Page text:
Special to the Philanthropy Journal
By Paula Caligiuri, PhD
In November 2014, John Staines, the human resources officer for global information technology at Cigna, had a problem. Cigna, one of the biggest health insurers in the U.S., was shifting its strategy, moving from a company that did some business overseas to one focused on international markets. Many of its managers, however, were ill prepared for the change.
“Supervisors who were used to dealing only with domestic colleagues were suddenly leading teams across countries and time zones,” he recalls. “They were not accustomed to working with people from different cultures and different parts of the world—they were used to a U.S. framework. Many of them didn’t even have a current passport,” said Staines.
Staines needed to upgrade his managers’ cultural agility, but expatriate assignments—the usual way companies developed global leadership skills—were not possible. These assignments are logistically complex, rare, and expensive; in fact, the typical expatriate assignment costs more than three times an employee’s annual compensation.
Conducting over 25 years of research on how professionals gain cross-cultural competencies through international experiences, I have interviewed hundreds of executives in need of an efficient, cost-effective way to foster “cultural agility”—the ability to quickly, comfortably, and effectively work in different countries and with people from different cultures.
Addressing the need to develop professionals’ cultural agility is one of the reasons I founded the Cultural Agility Leadership Lab (CALL).
CALL is the exclusive collaboration between Northeastern University’s D’Amore-McKim School of Business and the National Peace Corps Association, providing turnkey solutions for corporate-sponsored international volunteer programs and pro bono advisor programs. CALL leverages the Northeastern University’s expertise in global experiential education and the National Peace Corps experience with non-governmental organizations (NGOs), spanning 53 years and 140 countries. Together through CALL, the National Peace Corps Association and Northeastern University maximize the value and impact of forms’ international corporate volunteerism initiatives by addressing and navigating every detail of the program from start to finish.
CALL gives every private sector firm an opportunity to have their own international corporate volunteerism program, one that will satisfy their corporate social responsibility goals and, for participating firms, their commitments to the United Nations Global Compact—all while developing their employees’ cultural agility, engagement, and retention.
Through a CALL assignment lasting between one week and a few months in duration, corporate “volunteers” provide NGOs with technical expertise in areas from strategic planning to supply chain logistics to project management. Projects are community-driven, requested by the partner NGO in developing countries.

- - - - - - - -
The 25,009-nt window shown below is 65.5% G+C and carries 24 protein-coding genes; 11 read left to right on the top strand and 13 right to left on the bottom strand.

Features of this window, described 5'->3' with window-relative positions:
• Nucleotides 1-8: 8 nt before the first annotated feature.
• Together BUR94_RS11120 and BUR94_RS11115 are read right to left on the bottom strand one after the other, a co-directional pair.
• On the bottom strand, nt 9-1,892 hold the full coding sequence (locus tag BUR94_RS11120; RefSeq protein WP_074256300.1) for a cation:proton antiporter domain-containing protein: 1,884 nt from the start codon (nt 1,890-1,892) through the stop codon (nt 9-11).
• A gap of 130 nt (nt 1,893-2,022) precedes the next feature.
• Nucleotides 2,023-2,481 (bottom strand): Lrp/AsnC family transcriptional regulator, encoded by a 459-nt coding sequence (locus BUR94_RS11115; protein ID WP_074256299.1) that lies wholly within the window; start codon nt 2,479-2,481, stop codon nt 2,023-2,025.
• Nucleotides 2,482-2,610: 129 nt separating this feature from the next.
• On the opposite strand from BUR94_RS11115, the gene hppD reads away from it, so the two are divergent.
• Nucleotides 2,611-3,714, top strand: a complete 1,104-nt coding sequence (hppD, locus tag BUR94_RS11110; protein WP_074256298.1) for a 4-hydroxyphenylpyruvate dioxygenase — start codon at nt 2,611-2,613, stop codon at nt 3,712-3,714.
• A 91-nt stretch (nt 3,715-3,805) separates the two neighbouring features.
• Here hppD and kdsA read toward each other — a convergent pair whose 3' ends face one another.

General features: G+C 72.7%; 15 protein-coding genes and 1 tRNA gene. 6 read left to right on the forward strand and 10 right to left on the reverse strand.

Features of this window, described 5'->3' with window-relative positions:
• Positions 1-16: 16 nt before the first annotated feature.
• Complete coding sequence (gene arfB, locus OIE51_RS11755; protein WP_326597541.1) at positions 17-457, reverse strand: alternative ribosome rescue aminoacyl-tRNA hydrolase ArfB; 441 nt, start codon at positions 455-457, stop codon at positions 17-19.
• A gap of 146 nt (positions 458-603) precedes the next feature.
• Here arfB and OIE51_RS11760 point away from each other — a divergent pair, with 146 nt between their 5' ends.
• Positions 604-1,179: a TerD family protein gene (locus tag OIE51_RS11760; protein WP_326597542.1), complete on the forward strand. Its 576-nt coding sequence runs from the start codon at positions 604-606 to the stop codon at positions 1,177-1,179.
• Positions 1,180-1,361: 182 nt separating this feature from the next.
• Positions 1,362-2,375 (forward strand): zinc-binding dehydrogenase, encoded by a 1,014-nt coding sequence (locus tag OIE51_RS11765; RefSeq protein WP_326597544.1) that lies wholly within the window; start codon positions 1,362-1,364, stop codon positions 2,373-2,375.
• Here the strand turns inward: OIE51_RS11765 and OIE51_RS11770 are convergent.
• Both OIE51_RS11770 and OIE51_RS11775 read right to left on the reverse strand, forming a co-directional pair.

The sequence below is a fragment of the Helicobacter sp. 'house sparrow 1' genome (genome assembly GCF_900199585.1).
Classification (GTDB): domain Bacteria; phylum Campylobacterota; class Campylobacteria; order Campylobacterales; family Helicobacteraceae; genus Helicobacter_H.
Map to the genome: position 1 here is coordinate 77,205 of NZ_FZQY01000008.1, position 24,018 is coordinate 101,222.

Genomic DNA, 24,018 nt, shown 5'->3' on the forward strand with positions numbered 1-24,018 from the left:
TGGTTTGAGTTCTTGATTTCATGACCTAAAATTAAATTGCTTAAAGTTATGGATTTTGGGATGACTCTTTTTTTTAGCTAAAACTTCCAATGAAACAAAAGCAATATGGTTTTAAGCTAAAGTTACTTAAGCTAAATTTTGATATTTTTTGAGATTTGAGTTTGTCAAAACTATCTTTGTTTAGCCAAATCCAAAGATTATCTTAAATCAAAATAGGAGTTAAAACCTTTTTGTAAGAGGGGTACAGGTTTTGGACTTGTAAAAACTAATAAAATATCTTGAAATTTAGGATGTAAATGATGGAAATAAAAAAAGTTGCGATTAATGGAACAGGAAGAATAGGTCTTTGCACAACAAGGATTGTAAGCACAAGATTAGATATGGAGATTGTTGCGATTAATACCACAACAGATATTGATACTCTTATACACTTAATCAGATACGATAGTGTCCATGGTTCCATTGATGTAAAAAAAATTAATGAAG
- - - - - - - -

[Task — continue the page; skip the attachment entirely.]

During the volunteer assignment, employees work side-by-side with NGO leaders in the host country, collaborating, receiving feedback, and discovering how things are done in that country. Along the way, they complete the projects requested by NGOs while developing a nuanced understanding of local markets, a greater awareness of cultural differences, and an appreciation for how those differences can drive effectiveness.
Adding to the developmental focus and fostering success on the project, CALL volunteers are coached in-country by returned Peace Corps volunteers who have previously served in the NGO host country. Having a Peace Corps cultural coach to provide linguistic, cultural, and instrumental support has been key to the success of CALL.
Participants in CALL learn, for instance, that having resources is an important, but not essential, element to advancing a strategy. “Working at a Fortune 50 company, you get used to having a very large budget,” says Rajesh Singh, director of information technology at Cigna and a CALL participant. “If I want to get something done or start a new initiative, I go and ask someone for a large amount of money. But [working in Indonesia] was a reminder that many people around the world don’t have that luxury. They don’t have a lot of resources. They need to find innovative ways to solve problems. I now factor that into my team’s thinking back at home.”
And CALL participants learn humility. “I realized that I sometimes had a tendency to lose sight of what matters,” says Maureen Mellett, IT helpdesk director at Cigna. “As a leader, I now try to help my team step back and realize it’s not about trying to get your own way or your need to be recognized. It’s about our values and our belief system. Let’s focus on those and leave our egos out of it.”
Our data tell the same story: the CALL program works. International volunteerism programs, when well designed, align with corporate social responsibility goals (build NGO capacity and create shared value); accelerate strategic growth and innovation (build knowledge of emerging markets and organizational reputation); and attract, engage, and develop talent (build cultural agility, social responsibility, and the like). Through these short-term volunteer assignments, CALL volunteers build capacity for NGOs while developing their own cultural agility—a true “win-win.”
If you are interested in learning more about international corporate volunteerism, please download our free e-book entitled Develop Cultural Agility, Enhance Social Responsibility, and Win the Future through International Corporate Volunteerism.
Paula Caligiuri is a Distinguished Professor of International Business and Strategy at Northeastern University’s D’Amore-McKim School of Business, founder and director of CALL, and author of “Cultural Agility: Building a Pipeline of Successful Global Professionals.”